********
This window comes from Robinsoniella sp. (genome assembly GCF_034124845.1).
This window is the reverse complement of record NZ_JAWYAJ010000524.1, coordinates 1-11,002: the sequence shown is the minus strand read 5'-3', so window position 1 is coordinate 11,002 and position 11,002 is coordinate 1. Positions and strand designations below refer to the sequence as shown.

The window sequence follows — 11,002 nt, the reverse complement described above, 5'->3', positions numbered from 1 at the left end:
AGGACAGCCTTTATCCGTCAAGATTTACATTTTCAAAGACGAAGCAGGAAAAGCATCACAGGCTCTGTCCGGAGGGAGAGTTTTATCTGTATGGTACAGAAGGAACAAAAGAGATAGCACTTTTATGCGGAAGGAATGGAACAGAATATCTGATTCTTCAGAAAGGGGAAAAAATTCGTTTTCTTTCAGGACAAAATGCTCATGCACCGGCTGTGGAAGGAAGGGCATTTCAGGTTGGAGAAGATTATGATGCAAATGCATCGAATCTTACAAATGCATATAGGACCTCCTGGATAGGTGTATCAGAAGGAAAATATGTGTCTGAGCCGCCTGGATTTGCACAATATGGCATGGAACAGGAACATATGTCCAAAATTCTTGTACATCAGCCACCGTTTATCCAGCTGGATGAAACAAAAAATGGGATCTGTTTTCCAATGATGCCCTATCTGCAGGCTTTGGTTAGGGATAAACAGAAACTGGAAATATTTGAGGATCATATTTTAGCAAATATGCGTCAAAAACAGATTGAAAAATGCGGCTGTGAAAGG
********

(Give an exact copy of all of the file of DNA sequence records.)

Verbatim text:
This window comes from Robinsoniella sp. (genome assembly GCF_034124845.1).
This window is the reverse complement of record NZ_JAWYAJ010000524.1, coordinates 1-11,002: the sequence shown is the minus strand read 5'-3', so window position 1 is coordinate 11,002 and position 11,002 is coordinate 1. Positions and strand designations below refer to the sequence as shown.

The window sequence follows — 11,002 nt, the reverse complement described above, 5'->3', positions numbered from 1 at the left end:
AGGACAGCCTTTATCCGTCAAGATTTACATTTTCAAAGACGAAGCAGGAAAAGCATCACAGGCTCTGTCCGGAGGGAGAGTTTTATCTGTATGGTACAGAAGGAACAAAAGAGATAGCACTTTTATGCGGAAGGAATGGAACAGAATATCTGATTCTTCAGAAAGGGGAAAAAATTCGTTTTCTTTCAGGACAAAATGCTCATGCACCGGCTGTGGAAGGAAGGGCATTTCAGGTTGGAGAAGATTATGATGCAAATGCATCGAATCTTACAAATGCATATAGGACCTCCTGGATAGGTGTATCAGAAGGAAAATATGTGTCTGAGCCGCCTGGATTTGCACAATATGGCATGGAACAGGAACATATGTCCAAAATTCTTGTACATCAGCCACCGTTTATCCAGCTGGATGAAACAAAAAATGGGATCTGTTTTCCAATGATGCCCTATCTGCAGGCTTTGGTTAGGGATAAACAGAAACTGGAAATATTTGAGGATCATATTTTAGCAAATATGCGTCAAAAACAGATTGAAAAATGCGGCTGTGAAAGG